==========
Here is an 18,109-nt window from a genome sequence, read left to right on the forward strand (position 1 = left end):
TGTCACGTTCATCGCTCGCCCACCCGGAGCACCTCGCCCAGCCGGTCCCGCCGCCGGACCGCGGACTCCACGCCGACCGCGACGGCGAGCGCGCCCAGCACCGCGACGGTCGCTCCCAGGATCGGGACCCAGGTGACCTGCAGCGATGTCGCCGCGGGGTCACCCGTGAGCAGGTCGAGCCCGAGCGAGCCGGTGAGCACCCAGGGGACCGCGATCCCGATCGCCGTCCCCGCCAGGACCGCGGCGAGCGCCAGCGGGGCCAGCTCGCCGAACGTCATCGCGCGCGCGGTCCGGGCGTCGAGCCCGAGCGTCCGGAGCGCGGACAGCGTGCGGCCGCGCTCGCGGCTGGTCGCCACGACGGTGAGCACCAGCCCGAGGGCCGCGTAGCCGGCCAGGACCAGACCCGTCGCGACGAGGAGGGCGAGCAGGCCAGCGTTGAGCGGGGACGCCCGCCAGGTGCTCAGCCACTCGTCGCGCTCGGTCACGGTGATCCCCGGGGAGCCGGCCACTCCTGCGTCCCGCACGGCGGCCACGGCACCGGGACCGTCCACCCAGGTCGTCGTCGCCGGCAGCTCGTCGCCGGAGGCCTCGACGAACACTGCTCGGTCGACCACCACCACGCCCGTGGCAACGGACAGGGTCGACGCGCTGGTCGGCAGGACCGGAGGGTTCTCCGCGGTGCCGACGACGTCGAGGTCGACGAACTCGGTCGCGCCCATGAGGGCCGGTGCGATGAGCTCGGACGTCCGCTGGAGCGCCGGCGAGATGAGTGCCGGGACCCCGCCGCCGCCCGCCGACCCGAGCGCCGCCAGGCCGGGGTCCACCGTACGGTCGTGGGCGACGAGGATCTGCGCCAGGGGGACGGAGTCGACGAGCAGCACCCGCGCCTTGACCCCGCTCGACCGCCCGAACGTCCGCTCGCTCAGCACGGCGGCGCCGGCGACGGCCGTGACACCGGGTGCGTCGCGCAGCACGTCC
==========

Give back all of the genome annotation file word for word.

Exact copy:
Here is an 18,109-nt window from a genome sequence, read left to right on the forward strand (position 1 = left end):
TGTCACGTTCATCGCTCGCCCACCCGGAGCACCTCGCCCAGCCGGTCCCGCCGCCGGACCGCGGACTCCACGCCGACCGCGACGGCGAGCGCGCCCAGCACCGCGACGGTCGCTCCCAGGATCGGGACCCAGGTGACCTGCAGCGATGTCGCCGCGGGGTCACCCGTGAGCAGGTCGAGCCCGAGCGAGCCGGTGAGCACCCAGGGGACCGCGATCCCGATCGCCGTCCCCGCCAGGACCGCGGCGAGCGCCAGCGGGGCCAGCTCGCCGAACGTCATCGCGCGCGCGGTCCGGGCGTCGAGCCCGAGCGTCCGGAGCGCGGACAGCGTGCGGCCGCGCTCGCGGCTGGTCGCCACGACGGTGAGCACCAGCCCGAGGGCCGCGTAGCCGGCCAGGACCAGACCCGTCGCGACGAGGAGGGCGAGCAGGCCAGCGTTGAGCGGGGACGCCCGCCAGGTGCTCAGCCACTCGTCGCGCTCGGTCACGGTGATCCCCGGGGAGCCGGCCACTCCTGCGTCCCGCACGGCGGCCACGGCACCGGGACCGTCCACCCAGGTCGTCGTCGCCGGCAGCTCGTCGCCGGAGGCCTCGACGAACACTGCTCGGTCGACCACCACCACGCCCGTGGCAACGGACAGGGTCGACGCGCTGGTCGGCAGGACCGGAGGGTTCTCCGCGGTGCCGACGACGTCGAGGTCGACGAACTCGGTCGCGCCCATGAGGGCCGGTGCGATGAGCTCGGACGTCCGCTGGAGCGCCGGCGAGATGAGTGCCGGGACCCCGCCGCCGCCCGCCGACCCGAGCGCCGCCAGGCCGGGGTCCACCGTACGGTCGTGGGCGACGAGGATCTGCGCCAGGGGGACGGAGTCGACGAGCAGCACCCGCGCCTTGACCCCGCTCGACCGCCCGAACGTCCGCTCGCTCAGCACGGCGGCGCCGGCGACGGCCGTGACACCGGGTGCGTCGCGCAGCACGTCC